Salon Mexico: The Golden Age of Mexican Cinema
With stars, directors and films to rival Hollywood, Mexican cinema of the 30s-50s saw a surge in production, from music-infused dramas to romance and thrillers.
“There only exists one Mexico: the one I invented.”
While Hollywood was in its studio-era heyday, south of the border another film industry was enjoying a Golden Age of its own. Mexican cinema dazzled between the 1930s and the 50s, with each new year bringing classic films from directors such as Emilio Fernández, Julio Bracho and Roberto Gavaldón; films that ranged from epic tales of revolution to uniquely Mexican takes on Gothic horror, and from lurid noirs every bit as hardbitten as those made in Hollywood to Mexican cabareteras – a genre that fused music, dance and melodrama to thrilling effect. Lighting up the screen, and captivating audiences across Latin America, were luminous figures such as María Félix, Dolores del Río, Pédro Armendáriz and Ninón Sevilla – stars who were immortalised through the breathtaking cinematography of masters like Gabriel Figueroa.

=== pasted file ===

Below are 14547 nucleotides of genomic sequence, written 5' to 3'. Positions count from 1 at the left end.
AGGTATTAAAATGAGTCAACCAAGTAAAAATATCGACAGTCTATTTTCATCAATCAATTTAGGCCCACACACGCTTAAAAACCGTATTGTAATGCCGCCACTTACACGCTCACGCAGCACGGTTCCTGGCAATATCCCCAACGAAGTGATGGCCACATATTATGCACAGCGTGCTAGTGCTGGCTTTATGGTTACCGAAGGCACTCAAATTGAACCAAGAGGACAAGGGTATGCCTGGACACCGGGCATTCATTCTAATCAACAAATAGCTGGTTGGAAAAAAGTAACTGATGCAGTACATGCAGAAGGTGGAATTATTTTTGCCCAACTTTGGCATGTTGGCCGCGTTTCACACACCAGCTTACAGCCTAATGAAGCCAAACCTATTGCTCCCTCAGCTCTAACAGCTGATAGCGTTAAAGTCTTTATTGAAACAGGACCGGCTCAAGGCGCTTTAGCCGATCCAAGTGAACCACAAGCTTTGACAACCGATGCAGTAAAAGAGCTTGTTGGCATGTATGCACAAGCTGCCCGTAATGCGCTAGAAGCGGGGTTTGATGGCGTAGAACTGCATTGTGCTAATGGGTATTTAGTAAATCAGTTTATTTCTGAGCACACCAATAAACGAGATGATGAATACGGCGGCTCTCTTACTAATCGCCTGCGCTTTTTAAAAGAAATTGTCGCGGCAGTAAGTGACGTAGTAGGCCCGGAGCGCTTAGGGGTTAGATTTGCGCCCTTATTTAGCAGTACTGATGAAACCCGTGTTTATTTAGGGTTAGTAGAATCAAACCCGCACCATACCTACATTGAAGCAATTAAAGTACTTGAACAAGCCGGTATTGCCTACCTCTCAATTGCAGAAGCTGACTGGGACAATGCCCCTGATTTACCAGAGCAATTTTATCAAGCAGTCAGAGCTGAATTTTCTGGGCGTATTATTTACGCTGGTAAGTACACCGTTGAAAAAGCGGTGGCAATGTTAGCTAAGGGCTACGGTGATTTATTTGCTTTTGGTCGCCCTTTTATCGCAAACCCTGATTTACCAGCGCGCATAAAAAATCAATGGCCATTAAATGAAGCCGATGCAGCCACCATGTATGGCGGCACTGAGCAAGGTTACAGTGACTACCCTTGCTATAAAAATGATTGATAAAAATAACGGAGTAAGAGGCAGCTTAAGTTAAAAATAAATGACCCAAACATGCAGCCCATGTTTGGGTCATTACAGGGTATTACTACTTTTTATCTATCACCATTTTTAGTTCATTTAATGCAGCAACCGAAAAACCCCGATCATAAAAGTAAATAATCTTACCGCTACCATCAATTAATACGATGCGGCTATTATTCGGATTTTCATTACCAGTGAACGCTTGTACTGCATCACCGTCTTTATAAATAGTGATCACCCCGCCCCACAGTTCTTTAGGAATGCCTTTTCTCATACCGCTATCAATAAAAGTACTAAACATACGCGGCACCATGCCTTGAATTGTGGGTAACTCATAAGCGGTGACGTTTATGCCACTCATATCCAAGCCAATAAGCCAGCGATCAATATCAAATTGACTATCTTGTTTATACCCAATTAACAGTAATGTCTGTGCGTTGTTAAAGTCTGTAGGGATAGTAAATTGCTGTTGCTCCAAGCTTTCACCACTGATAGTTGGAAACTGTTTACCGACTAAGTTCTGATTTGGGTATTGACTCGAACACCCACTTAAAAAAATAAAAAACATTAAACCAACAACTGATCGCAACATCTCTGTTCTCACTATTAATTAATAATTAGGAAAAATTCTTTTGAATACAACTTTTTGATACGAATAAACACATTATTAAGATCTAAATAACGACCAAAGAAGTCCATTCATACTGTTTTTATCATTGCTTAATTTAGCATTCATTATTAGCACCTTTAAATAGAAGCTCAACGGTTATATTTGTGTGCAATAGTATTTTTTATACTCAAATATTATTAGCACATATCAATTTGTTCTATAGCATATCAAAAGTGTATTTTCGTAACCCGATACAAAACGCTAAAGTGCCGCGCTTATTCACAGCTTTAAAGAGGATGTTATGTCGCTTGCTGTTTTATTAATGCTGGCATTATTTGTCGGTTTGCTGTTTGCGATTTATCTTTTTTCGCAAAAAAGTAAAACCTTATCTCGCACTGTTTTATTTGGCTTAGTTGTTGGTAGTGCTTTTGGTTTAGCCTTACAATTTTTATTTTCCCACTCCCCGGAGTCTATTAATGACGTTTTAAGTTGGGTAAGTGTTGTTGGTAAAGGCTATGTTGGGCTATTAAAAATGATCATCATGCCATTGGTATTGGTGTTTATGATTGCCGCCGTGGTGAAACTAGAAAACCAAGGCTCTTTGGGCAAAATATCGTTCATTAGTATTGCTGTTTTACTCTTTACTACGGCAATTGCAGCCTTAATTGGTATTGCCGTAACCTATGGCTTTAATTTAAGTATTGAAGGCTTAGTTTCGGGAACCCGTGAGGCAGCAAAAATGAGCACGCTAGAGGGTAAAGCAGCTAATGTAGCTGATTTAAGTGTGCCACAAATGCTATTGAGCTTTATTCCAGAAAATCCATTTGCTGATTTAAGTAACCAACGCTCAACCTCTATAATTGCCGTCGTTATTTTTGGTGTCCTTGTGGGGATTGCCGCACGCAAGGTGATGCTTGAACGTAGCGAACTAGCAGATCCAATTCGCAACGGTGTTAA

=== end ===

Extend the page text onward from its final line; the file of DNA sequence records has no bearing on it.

See the July issue of Sight & Sound for more on this season.
With special thanks to
Cineteca Nacional México
Filmoteca de la UNAM
Embassy of Mexico